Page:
growth%20hormone%20deficiency
GROWTH HORMONE DEFICIENCY
Growth hormone deficiency in adults reflects an absence of two hormones, growth hormone and insulin-like growth factor-1 (IGF-1), affecting the process of glucose-insulin metabolism, lipolysis and bone remodelling.
History may show pituitary adenoma, surgery &/or radiation treatment of pituitary adenomas or cranial radiation for other disorders, deficiency of other pituitary hormones that may occur concurrently with growth hormone deficiency, and previous childhood growth hormone deficiency.
Physical exam reveals reduced lean body mass with increased weight, body fat predominantly in the abdominal region, thin & dry skin, cool peripheries, poor venous access and blunt affect.

Growth%20hormone%20deficiency Management

Follow Up

Adults

  • Monitor monthly initially for response to treatment and adjust dose accordingly
  • Plasma glucose should be checked initially and every 3 months
  • Once maintenance doses are achieved, measurement of serum fasting blood sugar (FBS), insulin-like growth factor 1 (IGF-1), hemoglobin A1c (HbA1c), waist circumference, body mass index (BMI), serum free T4, and clinical assessment of hypothalamic-pituitary-adrenal axis or by early morning cortisol or cosyntropin stimulation test (in patients not on glucocorticoid replacement), testosterone, and fasting lipid panel should be done every 6-12 months
  • DEXA (Dual Energy X-ray Absorptiometry) scan is recommended prior to and during growth hormone (GH) therapy
    • 1st DEXA scan after initiation of GH replacement should be done at approximately 2 years later and repeated at 2-3 year intervals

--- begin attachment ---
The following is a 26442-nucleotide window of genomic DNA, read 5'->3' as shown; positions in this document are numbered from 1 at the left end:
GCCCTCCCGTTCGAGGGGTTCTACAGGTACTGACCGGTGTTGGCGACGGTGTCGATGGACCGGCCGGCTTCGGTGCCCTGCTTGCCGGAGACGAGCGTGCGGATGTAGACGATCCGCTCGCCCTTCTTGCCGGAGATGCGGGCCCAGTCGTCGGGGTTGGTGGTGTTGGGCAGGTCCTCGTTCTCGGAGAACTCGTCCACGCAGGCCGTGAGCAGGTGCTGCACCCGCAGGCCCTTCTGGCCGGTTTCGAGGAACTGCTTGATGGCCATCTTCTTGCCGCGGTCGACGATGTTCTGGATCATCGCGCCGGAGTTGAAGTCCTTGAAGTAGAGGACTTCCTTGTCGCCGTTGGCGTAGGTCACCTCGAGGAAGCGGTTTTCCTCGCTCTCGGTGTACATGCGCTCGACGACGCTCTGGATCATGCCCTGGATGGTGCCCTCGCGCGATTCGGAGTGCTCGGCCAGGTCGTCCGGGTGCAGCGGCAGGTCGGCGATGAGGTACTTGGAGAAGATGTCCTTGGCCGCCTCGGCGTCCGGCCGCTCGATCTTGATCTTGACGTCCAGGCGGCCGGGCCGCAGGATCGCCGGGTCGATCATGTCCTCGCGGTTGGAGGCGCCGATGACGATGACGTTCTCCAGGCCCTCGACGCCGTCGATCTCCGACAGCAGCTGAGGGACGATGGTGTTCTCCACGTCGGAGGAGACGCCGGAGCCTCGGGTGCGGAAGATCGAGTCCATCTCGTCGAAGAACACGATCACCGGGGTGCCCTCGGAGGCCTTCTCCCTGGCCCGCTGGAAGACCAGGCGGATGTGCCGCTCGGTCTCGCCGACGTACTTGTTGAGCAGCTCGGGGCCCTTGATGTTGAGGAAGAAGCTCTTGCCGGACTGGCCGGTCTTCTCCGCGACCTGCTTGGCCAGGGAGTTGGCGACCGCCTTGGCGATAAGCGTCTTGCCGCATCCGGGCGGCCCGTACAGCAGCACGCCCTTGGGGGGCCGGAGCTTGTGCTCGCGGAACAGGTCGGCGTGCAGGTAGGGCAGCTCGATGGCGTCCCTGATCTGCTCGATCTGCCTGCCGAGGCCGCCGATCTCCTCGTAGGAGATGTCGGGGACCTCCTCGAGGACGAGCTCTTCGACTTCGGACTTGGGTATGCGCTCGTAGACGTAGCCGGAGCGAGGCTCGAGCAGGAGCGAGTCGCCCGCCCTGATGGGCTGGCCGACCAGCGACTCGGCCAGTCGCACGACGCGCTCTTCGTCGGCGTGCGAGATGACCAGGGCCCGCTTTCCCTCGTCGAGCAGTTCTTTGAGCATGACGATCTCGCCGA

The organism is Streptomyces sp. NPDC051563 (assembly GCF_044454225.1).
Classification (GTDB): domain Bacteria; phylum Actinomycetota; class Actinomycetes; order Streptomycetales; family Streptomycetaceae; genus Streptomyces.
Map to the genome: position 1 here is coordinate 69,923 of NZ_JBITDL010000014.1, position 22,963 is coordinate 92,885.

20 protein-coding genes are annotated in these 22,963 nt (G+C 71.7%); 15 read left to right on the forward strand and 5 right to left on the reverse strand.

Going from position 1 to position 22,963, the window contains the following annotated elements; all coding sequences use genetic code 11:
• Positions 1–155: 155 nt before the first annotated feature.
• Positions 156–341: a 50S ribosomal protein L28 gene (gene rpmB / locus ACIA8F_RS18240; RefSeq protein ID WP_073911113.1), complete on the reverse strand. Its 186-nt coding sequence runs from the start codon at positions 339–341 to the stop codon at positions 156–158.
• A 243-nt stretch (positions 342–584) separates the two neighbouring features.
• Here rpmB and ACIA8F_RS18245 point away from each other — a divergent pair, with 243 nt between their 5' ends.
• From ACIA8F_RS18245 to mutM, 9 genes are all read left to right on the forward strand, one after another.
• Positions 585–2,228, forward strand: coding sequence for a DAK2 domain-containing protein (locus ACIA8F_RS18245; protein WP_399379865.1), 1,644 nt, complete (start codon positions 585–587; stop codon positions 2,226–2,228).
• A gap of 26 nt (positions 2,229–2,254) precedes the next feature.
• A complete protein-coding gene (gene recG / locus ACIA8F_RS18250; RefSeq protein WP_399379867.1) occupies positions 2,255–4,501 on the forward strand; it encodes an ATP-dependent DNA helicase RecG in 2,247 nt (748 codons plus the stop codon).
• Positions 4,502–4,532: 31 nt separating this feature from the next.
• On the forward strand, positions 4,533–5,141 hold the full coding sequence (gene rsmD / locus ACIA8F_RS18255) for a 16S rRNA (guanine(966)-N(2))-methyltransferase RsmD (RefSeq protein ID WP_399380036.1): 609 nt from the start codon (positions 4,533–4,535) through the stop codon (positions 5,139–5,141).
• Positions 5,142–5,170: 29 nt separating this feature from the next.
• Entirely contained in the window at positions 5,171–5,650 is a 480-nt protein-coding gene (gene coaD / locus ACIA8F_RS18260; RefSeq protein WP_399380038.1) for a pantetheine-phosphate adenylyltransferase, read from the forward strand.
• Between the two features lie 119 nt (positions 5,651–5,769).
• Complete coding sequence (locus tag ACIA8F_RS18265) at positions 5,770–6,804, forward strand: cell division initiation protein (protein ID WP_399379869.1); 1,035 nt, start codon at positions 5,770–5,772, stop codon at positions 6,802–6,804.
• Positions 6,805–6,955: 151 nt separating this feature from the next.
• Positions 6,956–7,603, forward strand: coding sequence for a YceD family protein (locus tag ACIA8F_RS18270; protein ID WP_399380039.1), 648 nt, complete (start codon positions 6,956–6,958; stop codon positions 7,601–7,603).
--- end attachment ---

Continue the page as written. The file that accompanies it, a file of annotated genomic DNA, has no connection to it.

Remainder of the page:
• MRI is recommended at baseline in patients with any postsurgical tumor remnant in the hypothalamic-pituitary region before starting GH therapy
    • Periodic MRI is recommended while on GH therapy

Children

  • Close follow-up care with an endocrinologist is recommended to monitor the child’s growth, assessment of potential adverse effects, and to adjust the dose of GH therapy
  • Initial follow-up should be every month; thereafter, visits may be less frequent but should be at least 2x/year
  • Monitor every 3-6 months for response to treatment and adjust dose accordingly
  • Monitor thyroid function every 6 months
  • Continue GH therapy if there is persistent growth hormone deficiency (GHD) even after adult height is achieved to obtain full skeletal/muscle maturation during the transition period
  • GHD may persist to adult life
    • Retesting may be required esp in idiopathic GHD patients (retest using adult criteria after 1-3 months without GH therapy)
Digital Edition
Asia's trusted medical magazine for healthcare professionals. Get your MIMS Endocrinology - Malaysia digital copy today!
Sign In To Download
Editor's Recommendations
Most Read Articles
Stephen Padilla, 28 Nov 2018
A low-carbohydrate diet increases energy expenditure during weight loss maintenance, consistent with the carbohydrate-insulin model, a study has shown. This metabolic effect may contribute to the success of obesity treatment, particularly among those with high insulin secretion.
Natalia Reoutova, 6 days ago

A hospital-based observational cohort study finds an association between higher fasting blood glucose (FBG) levels and unfavourable outcomes, including death, among Chinese patients with diabetes mellitus (DM) following acute ischaemic stroke (AIS).

Elaine Soliven, 06 Jul 2020
Adding liraglutide to metformin led to a significantly longer duration of glycaemic control in patients with type 2 diabetes (T2D) compared with an oral antidiabetic drug (OAD), according to the LIRA-PRIME* study presented at ADA 2020.